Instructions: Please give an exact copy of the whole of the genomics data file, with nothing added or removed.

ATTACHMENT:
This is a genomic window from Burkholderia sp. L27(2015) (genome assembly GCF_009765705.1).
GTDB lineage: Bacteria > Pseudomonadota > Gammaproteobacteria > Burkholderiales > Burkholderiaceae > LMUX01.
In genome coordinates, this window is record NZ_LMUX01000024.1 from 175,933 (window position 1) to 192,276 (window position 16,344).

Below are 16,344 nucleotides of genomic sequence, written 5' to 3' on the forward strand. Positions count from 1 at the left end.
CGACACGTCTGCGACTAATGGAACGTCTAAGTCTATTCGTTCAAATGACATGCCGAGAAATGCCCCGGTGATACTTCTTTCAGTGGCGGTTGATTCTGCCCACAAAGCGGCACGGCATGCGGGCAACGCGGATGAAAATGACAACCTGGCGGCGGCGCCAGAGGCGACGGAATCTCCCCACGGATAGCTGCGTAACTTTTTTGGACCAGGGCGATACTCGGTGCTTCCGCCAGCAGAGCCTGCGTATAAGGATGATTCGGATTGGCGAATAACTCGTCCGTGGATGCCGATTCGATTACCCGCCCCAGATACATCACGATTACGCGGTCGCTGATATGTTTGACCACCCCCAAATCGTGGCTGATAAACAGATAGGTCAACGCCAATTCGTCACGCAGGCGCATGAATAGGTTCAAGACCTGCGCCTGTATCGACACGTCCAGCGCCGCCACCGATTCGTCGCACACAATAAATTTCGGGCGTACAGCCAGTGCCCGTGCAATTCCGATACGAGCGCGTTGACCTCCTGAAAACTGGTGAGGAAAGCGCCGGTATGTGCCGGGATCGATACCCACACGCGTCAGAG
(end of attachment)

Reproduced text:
This is a genomic window from Burkholderia sp. L27(2015) (genome assembly GCF_009765705.1).
GTDB lineage: Bacteria > Pseudomonadota > Gammaproteobacteria > Burkholderiales > Burkholderiaceae > LMUX01.
In genome coordinates, this window is record NZ_LMUX01000024.1 from 175,933 (window position 1) to 192,276 (window position 16,344).

Below are 16,344 nucleotides of genomic sequence, written 5' to 3' on the forward strand. Positions count from 1 at the left end.
CGACACGTCTGCGACTAATGGAACGTCTAAGTCTATTCGTTCAAATGACATGCCGAGAAATGCCCCGGTGATACTTCTTTCAGTGGCGGTTGATTCTGCCCACAAAGCGGCACGGCATGCGGGCAACGCGGATGAAAATGACAACCTGGCGGCGGCGCCAGAGGCGACGGAATCTCCCCACGGATAGCTGCGTAACTTTTTTGGACCAGGGCGATACTCGGTGCTTCCGCCAGCAGAGCCTGCGTATAAGGATGATTCGGATTGGCGAATAACTCGTCCGTGGATGCCGATTCGATTACCCGCCCCAGATACATCACGATTACGCGGTCGCTGATATGTTTGACCACCCCCAAATCGTGGCTGATAAACAGATAGGTCAACGCCAATTCGTCACGCAGGCGCATGAATAGGTTCAAGACCTGCGCCTGTATCGACACGTCCAGCGCCGCCACCGATTCGTCGCACACAATAAATTTCGGGCGTACAGCCAGTGCCCGTGCAATTCCGATACGAGCGCGTTGACCTCCTGAAAACTGGTGAGGAAAGCGCCGGTATGTGCCGGGATCGATACCCACACGCGTCAGAG